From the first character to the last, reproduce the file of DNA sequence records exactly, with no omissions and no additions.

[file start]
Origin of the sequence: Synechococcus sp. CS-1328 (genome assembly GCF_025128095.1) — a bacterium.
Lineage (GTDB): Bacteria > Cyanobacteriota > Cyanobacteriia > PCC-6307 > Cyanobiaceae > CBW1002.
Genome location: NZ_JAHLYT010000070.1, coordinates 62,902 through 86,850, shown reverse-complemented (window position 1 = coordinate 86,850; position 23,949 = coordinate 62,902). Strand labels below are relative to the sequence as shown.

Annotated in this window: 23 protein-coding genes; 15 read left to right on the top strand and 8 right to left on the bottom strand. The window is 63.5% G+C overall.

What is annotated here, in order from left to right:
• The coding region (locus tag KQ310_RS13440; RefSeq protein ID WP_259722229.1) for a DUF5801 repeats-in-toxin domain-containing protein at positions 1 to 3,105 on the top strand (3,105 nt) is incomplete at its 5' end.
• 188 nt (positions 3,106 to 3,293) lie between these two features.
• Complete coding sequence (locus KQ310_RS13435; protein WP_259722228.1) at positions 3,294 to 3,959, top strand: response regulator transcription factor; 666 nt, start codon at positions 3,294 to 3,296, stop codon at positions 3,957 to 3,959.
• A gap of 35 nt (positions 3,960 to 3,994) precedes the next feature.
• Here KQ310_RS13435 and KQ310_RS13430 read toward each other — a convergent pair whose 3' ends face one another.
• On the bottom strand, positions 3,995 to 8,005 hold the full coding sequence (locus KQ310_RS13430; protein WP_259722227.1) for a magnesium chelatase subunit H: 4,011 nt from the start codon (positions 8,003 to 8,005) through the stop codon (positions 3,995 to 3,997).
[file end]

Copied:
Origin of the sequence: Synechococcus sp. CS-1328 (genome assembly GCF_025128095.1) — a bacterium.
Lineage (GTDB): Bacteria > Cyanobacteriota > Cyanobacteriia > PCC-6307 > Cyanobiaceae > CBW1002.
Genome location: NZ_JAHLYT010000070.1, coordinates 62,902 through 86,850, shown reverse-complemented (window position 1 = coordinate 86,850; position 23,949 = coordinate 62,902). Strand labels below are relative to the sequence as shown.

Annotated in this window: 23 protein-coding genes; 15 read left to right on the top strand and 8 right to left on the bottom strand. The window is 63.5% G+C overall.

What is annotated here, in order from left to right:
• The coding region (locus tag KQ310_RS13440; RefSeq protein ID WP_259722229.1) for a DUF5801 repeats-in-toxin domain-containing protein at positions 1 to 3,105 on the top strand (3,105 nt) is incomplete at its 5' end.
• 188 nt (positions 3,106 to 3,293) lie between these two features.
• Complete coding sequence (locus KQ310_RS13435; protein WP_259722228.1) at positions 3,294 to 3,959, top strand: response regulator transcription factor; 666 nt, start codon at positions 3,294 to 3,296, stop codon at positions 3,957 to 3,959.
• A gap of 35 nt (positions 3,960 to 3,994) precedes the next feature.
• Here KQ310_RS13435 and KQ310_RS13430 read toward each other — a convergent pair whose 3' ends face one another.
• On the bottom strand, positions 3,995 to 8,005 hold the full coding sequence (locus KQ310_RS13430; protein WP_259722227.1) for a magnesium chelatase subunit H: 4,011 nt from the start codon (positions 8,003 to 8,005) through the stop codon (positions 3,995 to 3,997).